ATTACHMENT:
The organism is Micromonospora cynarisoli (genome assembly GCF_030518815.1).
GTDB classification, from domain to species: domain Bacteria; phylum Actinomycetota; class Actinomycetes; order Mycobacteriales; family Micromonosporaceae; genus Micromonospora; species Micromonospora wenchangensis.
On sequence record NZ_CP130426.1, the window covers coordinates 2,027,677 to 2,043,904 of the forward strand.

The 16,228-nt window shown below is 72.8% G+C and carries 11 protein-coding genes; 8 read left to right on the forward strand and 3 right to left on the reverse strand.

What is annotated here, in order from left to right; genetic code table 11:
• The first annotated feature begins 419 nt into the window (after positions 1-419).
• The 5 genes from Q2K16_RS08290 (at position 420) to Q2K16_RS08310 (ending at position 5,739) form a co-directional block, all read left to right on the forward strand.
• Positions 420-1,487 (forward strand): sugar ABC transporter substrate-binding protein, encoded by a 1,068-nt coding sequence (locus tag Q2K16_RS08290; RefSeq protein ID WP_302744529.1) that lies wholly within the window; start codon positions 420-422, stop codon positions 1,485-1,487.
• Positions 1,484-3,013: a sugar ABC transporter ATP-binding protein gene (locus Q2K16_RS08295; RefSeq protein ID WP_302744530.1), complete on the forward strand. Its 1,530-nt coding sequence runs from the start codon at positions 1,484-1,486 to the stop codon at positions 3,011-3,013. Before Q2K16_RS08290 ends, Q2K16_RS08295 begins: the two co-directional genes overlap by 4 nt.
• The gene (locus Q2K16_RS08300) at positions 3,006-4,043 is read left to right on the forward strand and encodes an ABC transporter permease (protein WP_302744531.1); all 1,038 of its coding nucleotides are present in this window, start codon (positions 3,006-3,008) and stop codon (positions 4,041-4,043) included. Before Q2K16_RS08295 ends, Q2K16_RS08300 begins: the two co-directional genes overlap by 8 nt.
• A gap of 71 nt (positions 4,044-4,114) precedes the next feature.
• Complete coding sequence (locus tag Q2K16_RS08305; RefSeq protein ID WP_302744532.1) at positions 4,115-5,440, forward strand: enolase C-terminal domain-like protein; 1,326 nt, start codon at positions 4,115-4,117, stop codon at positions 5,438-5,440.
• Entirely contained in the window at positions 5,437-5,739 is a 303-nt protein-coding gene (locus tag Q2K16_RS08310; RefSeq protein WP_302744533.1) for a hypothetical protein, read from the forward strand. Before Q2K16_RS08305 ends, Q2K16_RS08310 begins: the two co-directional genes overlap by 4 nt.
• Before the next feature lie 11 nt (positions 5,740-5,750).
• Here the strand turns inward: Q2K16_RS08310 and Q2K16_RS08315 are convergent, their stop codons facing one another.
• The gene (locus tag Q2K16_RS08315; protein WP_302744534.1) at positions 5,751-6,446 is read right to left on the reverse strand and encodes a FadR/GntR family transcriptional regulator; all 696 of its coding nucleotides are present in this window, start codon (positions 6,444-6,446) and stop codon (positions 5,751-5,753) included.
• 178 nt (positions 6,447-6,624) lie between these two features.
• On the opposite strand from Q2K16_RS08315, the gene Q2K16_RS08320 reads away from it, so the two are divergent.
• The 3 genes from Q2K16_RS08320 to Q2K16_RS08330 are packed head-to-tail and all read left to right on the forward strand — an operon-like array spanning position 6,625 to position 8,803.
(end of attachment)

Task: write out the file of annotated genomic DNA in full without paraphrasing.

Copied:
The organism is Micromonospora cynarisoli (genome assembly GCF_030518815.1).
GTDB classification, from domain to species: domain Bacteria; phylum Actinomycetota; class Actinomycetes; order Mycobacteriales; family Micromonosporaceae; genus Micromonospora; species Micromonospora wenchangensis.
On sequence record NZ_CP130426.1, the window covers coordinates 2,027,677 to 2,043,904 of the forward strand.

The 16,228-nt window shown below is 72.8% G+C and carries 11 protein-coding genes; 8 read left to right on the forward strand and 3 right to left on the reverse strand.

What is annotated here, in order from left to right; genetic code table 11:
• The first annotated feature begins 419 nt into the window (after positions 1-419).
• The 5 genes from Q2K16_RS08290 (at position 420) to Q2K16_RS08310 (ending at position 5,739) form a co-directional block, all read left to right on the forward strand.
• Positions 420-1,487 (forward strand): sugar ABC transporter substrate-binding protein, encoded by a 1,068-nt coding sequence (locus tag Q2K16_RS08290; RefSeq protein ID WP_302744529.1) that lies wholly within the window; start codon positions 420-422, stop codon positions 1,485-1,487.
• Positions 1,484-3,013: a sugar ABC transporter ATP-binding protein gene (locus Q2K16_RS08295; RefSeq protein ID WP_302744530.1), complete on the forward strand. Its 1,530-nt coding sequence runs from the start codon at positions 1,484-1,486 to the stop codon at positions 3,011-3,013. Before Q2K16_RS08290 ends, Q2K16_RS08295 begins: the two co-directional genes overlap by 4 nt.
• The gene (locus Q2K16_RS08300) at positions 3,006-4,043 is read left to right on the forward strand and encodes an ABC transporter permease (protein WP_302744531.1); all 1,038 of its coding nucleotides are present in this window, start codon (positions 3,006-3,008) and stop codon (positions 4,041-4,043) included. Before Q2K16_RS08295 ends, Q2K16_RS08300 begins: the two co-directional genes overlap by 8 nt.
• A gap of 71 nt (positions 4,044-4,114) precedes the next feature.
• Complete coding sequence (locus tag Q2K16_RS08305; RefSeq protein ID WP_302744532.1) at positions 4,115-5,440, forward strand: enolase C-terminal domain-like protein; 1,326 nt, start codon at positions 4,115-4,117, stop codon at positions 5,438-5,440.
• Entirely contained in the window at positions 5,437-5,739 is a 303-nt protein-coding gene (locus tag Q2K16_RS08310; RefSeq protein WP_302744533.1) for a hypothetical protein, read from the forward strand. Before Q2K16_RS08305 ends, Q2K16_RS08310 begins: the two co-directional genes overlap by 4 nt.
• Before the next feature lie 11 nt (positions 5,740-5,750).
• Here the strand turns inward: Q2K16_RS08310 and Q2K16_RS08315 are convergent, their stop codons facing one another.
• The gene (locus tag Q2K16_RS08315; protein WP_302744534.1) at positions 5,751-6,446 is read right to left on the reverse strand and encodes a FadR/GntR family transcriptional regulator; all 696 of its coding nucleotides are present in this window, start codon (positions 6,444-6,446) and stop codon (positions 5,751-5,753) included.
• 178 nt (positions 6,447-6,624) lie between these two features.
• On the opposite strand from Q2K16_RS08315, the gene Q2K16_RS08320 reads away from it, so the two are divergent.
• The 3 genes from Q2K16_RS08320 to Q2K16_RS08330 are packed head-to-tail and all read left to right on the forward strand — an operon-like array spanning position 6,625 to position 8,803.